A just published scientific study conducted by researchers at the University of Miami School of Nursing in conjunction with The Sirkin Creative Living Center (SCLC) has found that Rescue Remedy®, an all-natural remedy created from flower essences, is an effective over-the-counter stress reliever with a comparable effect to traditional pharmaceutical drugs yet without any of the known adverse side effects, including addiction.
Rescue Remedy contains five flower essences: Rock Rose to alleviate terror and panic, Impatiens to mollify irritation and impatience, Clematis to combat inattentiveness, Star of Bethlehem to ease shock, and Cherry Plum to calm irrational thoughts. Available in a convenient spray bottle or in drop form, it helps to provide better emotional balance and fast, convenient relief from everyday stress.
Rescue® Remedy has been around since 1930 but had not been thoroughly investigated scientifically. This study specifically examined the product for the reduction of acute situational stress. A double-blind clinical trial comparing a standard dosage of Rescue Remedy against a placebo of identical appearance was conducted in a sample of 111 individuals aged 18 to 49. The Spielberger State-Trait Anxiety Inventory (STAI) – a standard means to evaluate anxiety - was administered before and after the use of Rescue Remedy or placebo.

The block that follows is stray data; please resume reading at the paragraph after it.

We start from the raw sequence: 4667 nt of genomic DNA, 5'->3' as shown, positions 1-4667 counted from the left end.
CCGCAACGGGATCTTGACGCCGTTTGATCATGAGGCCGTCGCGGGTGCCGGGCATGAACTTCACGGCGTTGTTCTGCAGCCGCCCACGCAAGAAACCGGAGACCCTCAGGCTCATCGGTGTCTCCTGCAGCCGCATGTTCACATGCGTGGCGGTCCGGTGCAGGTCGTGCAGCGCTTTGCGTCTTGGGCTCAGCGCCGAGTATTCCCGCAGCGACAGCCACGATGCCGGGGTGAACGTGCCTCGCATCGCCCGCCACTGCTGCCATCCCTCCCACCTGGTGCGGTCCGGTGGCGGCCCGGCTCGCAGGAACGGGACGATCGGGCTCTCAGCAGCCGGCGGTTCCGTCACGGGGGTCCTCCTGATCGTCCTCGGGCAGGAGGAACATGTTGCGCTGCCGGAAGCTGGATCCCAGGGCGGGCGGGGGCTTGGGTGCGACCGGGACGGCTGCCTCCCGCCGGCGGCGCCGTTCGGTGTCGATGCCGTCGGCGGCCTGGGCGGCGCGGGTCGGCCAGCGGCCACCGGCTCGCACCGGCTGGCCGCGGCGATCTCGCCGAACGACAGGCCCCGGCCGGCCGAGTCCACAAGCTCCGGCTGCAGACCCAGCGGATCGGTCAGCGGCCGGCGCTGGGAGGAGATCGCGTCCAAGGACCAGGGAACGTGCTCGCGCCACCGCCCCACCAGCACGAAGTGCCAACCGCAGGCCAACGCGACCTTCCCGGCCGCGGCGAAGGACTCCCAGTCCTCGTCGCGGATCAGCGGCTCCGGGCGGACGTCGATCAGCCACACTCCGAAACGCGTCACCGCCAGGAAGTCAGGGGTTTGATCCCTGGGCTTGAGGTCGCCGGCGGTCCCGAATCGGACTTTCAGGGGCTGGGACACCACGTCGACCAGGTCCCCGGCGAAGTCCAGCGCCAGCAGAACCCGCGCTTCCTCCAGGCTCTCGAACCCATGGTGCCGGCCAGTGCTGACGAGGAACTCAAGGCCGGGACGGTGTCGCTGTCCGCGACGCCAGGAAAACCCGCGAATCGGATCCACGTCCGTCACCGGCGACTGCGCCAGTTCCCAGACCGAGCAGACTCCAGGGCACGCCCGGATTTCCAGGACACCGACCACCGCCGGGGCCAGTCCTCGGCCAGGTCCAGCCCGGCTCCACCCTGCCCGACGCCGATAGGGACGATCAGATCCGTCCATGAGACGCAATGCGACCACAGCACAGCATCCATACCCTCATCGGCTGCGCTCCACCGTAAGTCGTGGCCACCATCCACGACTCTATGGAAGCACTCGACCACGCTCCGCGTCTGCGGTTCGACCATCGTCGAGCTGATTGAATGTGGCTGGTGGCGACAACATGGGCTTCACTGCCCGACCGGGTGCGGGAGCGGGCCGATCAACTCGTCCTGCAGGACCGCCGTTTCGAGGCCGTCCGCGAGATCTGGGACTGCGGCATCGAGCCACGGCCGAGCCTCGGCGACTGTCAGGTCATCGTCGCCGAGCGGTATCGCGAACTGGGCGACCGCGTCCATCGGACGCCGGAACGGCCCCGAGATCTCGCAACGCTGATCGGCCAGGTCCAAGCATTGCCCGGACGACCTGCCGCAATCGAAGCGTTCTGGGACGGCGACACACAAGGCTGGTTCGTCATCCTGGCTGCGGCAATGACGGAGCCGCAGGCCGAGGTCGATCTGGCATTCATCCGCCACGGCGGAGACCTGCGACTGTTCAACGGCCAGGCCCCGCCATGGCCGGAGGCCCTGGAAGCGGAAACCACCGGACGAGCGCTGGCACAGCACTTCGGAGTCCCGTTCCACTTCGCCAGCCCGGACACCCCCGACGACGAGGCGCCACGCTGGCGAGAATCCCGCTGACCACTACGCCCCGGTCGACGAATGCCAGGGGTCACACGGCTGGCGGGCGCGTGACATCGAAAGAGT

The results suggest that Rescue Remedy may be effective in reducing high levels of situational anxiety and were just published in the latest edition of Complementary Health Practice Review.
“The result of this independent study is not only welcome news for those of us who encounter stressful situations every day, but particularly for the 40 million Americans who suffer from physician-diagnosed anxiety,” said Ronald Stram, MD, who regularly prescribes Rescue Remedy to his anxious and stressed patients. “Stress compromises your ability to fight off disease and infection. It can even rewire the brain, making you more vulnerable to everyday pressures and problems.”
Citation: Robert Halberstein, Lydia DeSantis, Alicia Sirkin, Vivian Padron-Fajardo, and Maria Ojeda-Vaz, 'Healing With Bach® Flower Essences: Testing a Complementary Therapy', Complementary Health Practice Review, January 2007; vol. 12, 1: pp. 3-14 doi: 10.1177/1533210107300705
- PHYSICAL SCIENCES
- EARTH SCIENCES
- LIFE SCIENCES
- SOCIAL SCIENCES
Subscribe to the newsletter
Stay in touch with the scientific world!
Know Science And Want To Write?
- Your Probiotic Probably Has Gluten
- Mystery Of Morgellons - Disease Or Delusion - Scientific Hypothesis Of Connection With Lyme Disease
- 2nd law of thermodynamics
- Mummy Madness In The Anatomical Record - All Open Access
- Will We Soon Have A 2-D Liquid?
- Highest Energy Collisions ? Not In My Book
- Bang !! 13 TeV - The Highest Energy Ever Achieved By Mankind ?!
- "I investigated it before I hit the 'post' button on my comment. Some articles supported the assertion..."
- "Great Article and useful tip this blog gives people good information. You really mention here some..."
- "Whatever that RT thing is writes that same article every 6 months, and every 6 months someone has..."
- "Here's one good answer to the question of your title: http://rt.com/news/261673-india-gmo..."
- "I'm fine, don't have Morgellons or chronic lyme disease, and thinking about the condition doesn't..."
- Savannahs slow climate change
- Sudden onset of ice loss in Antarctica detected
- Proton therapy has fewer side effects in esophageal cancer patients
- Mood instability common to mental health disorders and associated with poor outcomes
- Depression associated with 5-fold increase in mortality risk for heart failure patients